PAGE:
I have over a half dozen recipes typed out and ready to post, but I haven't felt like I had anything to write about- diary-wise- until today. Now I feel like I have all too much stuff to write about, but allow me to go back a little more than a week ago...
Around noon on a Tuesday I get a phone call from my best friends. He suggests I sit down and then tells me that his father had passed away. I've been fortunate to have lost very few people in my life- a great aunt who died of cancer, my grandmother to Alzheimers, and an uncle to cancer. All three had terminal illness that allowed me to come to terms with their mortality months- or even years- before they passed. That's not to say that it was easy, but I've never gone to bed one evening thinking all was well and woken up the next to a loss. My friend's dad was young- just 52. Nobody could argue that he was in the best health, but I don't think anybody expected him to die. I've known him since I was five or six years old. I remember playing Nintendo with my friend and him. The original Nintendo. He was my present age when I first met him. I remember playing Monopoly with his new family when he remarried, and I remember him getting pissed at me for always trying to cash in my smaller bills for hundreds and five-hundreds. I remember the German Chocolate Cake he made for my friend's 16th birthday, and I can't count the number of times I was hanging out with my friend when he called to see how his son was doing.
The funeral was yesterday. It was nice. He was cremated and buried in my friend's mom's family's ranch cemetery. Everybody thought it was what he would've wanted, and I agree. It was very nice, and I couldn't help but cry. I spoke at the funeral as someone who didn't know him terribly well, but know his son better than almost anyone. I love that family like I love my own. My friend's blessed with many good friends who accompanied him to the funeral. I'm grateful for their presence, and I know he was, too. One of them, one of the goofiest people I know, missed the back three loops of his belt. I noticed it while my friend's sister was speaking about her dad, and I couldn't help but laugh. Apparently someone tied his tie four or five years ago and he hasn't retied it since. He's a perfect friend to take to a funeral. Also, I need to give a shout-out to my girlfriend for coming with us. She's truly amazing; comforted my friend, comforted me, help drive, and is just all around fantastic.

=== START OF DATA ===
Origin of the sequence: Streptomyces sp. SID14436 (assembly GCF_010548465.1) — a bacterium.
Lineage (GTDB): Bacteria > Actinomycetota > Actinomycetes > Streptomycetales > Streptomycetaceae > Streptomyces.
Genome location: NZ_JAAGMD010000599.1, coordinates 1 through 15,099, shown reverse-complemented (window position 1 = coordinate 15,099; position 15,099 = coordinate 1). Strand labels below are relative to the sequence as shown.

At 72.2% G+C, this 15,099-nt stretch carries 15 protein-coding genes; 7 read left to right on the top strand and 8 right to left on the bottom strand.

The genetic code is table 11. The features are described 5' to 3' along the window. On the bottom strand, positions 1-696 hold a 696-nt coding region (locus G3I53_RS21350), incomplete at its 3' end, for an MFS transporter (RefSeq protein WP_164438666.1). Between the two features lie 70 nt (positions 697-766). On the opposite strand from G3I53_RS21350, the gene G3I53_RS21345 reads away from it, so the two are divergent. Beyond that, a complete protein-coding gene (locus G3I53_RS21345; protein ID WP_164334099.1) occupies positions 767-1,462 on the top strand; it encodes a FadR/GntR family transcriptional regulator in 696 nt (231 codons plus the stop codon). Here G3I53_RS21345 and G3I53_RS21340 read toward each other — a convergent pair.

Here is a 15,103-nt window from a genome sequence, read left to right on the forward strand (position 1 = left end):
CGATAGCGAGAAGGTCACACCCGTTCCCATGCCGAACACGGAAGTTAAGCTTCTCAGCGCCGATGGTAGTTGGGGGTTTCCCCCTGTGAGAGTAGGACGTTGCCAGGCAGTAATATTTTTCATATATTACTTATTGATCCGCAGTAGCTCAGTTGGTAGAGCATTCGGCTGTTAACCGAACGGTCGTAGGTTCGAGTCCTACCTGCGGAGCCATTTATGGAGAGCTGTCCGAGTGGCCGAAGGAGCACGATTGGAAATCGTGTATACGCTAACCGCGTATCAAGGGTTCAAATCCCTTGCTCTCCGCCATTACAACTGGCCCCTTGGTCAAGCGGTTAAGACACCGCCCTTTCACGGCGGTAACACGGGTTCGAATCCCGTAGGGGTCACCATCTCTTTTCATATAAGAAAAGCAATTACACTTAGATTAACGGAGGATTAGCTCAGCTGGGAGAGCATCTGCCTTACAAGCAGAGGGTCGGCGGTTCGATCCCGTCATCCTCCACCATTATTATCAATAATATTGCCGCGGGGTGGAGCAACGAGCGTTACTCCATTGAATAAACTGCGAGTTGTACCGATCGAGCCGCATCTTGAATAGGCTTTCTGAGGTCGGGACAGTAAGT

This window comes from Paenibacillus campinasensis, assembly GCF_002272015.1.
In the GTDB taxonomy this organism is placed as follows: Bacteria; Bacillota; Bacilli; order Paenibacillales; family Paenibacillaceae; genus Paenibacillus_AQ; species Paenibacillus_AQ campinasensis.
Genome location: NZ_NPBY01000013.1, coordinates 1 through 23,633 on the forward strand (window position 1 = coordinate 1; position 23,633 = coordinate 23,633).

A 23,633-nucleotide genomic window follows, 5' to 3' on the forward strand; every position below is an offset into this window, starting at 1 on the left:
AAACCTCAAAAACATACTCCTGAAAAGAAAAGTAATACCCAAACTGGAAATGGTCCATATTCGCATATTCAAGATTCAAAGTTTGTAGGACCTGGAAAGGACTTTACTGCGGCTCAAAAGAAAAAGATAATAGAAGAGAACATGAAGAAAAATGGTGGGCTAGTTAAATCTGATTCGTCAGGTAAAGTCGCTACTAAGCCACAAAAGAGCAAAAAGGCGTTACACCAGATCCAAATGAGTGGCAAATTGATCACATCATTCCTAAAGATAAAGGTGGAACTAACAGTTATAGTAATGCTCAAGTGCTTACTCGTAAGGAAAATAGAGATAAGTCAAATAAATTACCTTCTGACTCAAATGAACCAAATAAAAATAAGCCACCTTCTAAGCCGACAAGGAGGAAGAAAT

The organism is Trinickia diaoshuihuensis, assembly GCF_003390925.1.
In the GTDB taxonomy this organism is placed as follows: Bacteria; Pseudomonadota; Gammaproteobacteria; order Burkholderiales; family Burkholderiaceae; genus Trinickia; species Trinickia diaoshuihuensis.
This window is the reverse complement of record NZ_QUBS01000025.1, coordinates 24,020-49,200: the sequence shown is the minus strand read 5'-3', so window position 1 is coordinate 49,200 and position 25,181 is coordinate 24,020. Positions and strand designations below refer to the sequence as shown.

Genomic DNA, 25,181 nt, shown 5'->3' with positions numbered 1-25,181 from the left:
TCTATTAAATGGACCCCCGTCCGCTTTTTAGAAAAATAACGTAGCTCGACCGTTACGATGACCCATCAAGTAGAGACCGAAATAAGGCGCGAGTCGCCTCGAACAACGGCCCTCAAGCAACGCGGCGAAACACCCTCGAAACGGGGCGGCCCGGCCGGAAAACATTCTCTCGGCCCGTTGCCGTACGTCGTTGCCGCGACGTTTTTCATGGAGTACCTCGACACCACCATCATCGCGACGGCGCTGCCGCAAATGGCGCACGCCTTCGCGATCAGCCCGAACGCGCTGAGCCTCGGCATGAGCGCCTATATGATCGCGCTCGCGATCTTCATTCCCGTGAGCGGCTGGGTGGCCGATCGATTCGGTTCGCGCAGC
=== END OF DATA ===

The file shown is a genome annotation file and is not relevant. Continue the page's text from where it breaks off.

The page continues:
I'll let that be the transition to something much happier. I was grabbing a drink with my roommate today at the Flying Saucer when we got a call from a mutual friend to tell us he just got engaged. I won't be able to do justice to this milestone tonight- maybe not ever- but he's a lucky guy: his fiancee is brilliant, incredibly pretty, and suites him ridiculously well. He's always done a good job picking girlfriends, but this one is special, and I'm so happy for them.
Anyway, in terms of meals... apparently this sauce has been floating around the internet for years, always getting excellent reviews for being so simple and so delicious. I tried it and everyone's right. It may be the best pasta sauce I've every had. Make it. Make it now! I found the recipe here: http://smittenkitchen.com/blog/2010/01/tomato-sauce-with-butter-and-onions/.
Oh, and at the funeral (always a good segway), one of my friends suggested I check out the new Justin Timberlake album, The 20/20 Experience. I'm listening to it now; it's incredible.
Best Pasta Sauce I've Ever Had
28 oz can San Marzano Whole Peeled Tomatoes
5 tbsp Unsalted Butter
1 medium Onion cut in Half
Salt to Taste
Heat Tomatoes with Butter and Onion and bring to a simmer. So about the Onion--- cut it in half and drop it in the sauce cut-side down. Do not do anything else with it. Stir frequently and crush Tomatoes as they cook. If you have an immersion blender, feel free to use it to get a smoother texture. If you do not, mash to your heart's content or enjoy a chunkier, yet still delicious sauce. After 45 minutes, remove the Onion.* I served the sauce over Central Market's Organic Gemelli Pasta and added shredded Parmesan Cheese.
*Unlike most cooking n00bs, pro rampers would not throw away the Onion. Rather, they would cut it and serve it on bread. I ate the entire Onion for breakfast the next morning. That was probably a little too much Onion, but boy oh boy was it good!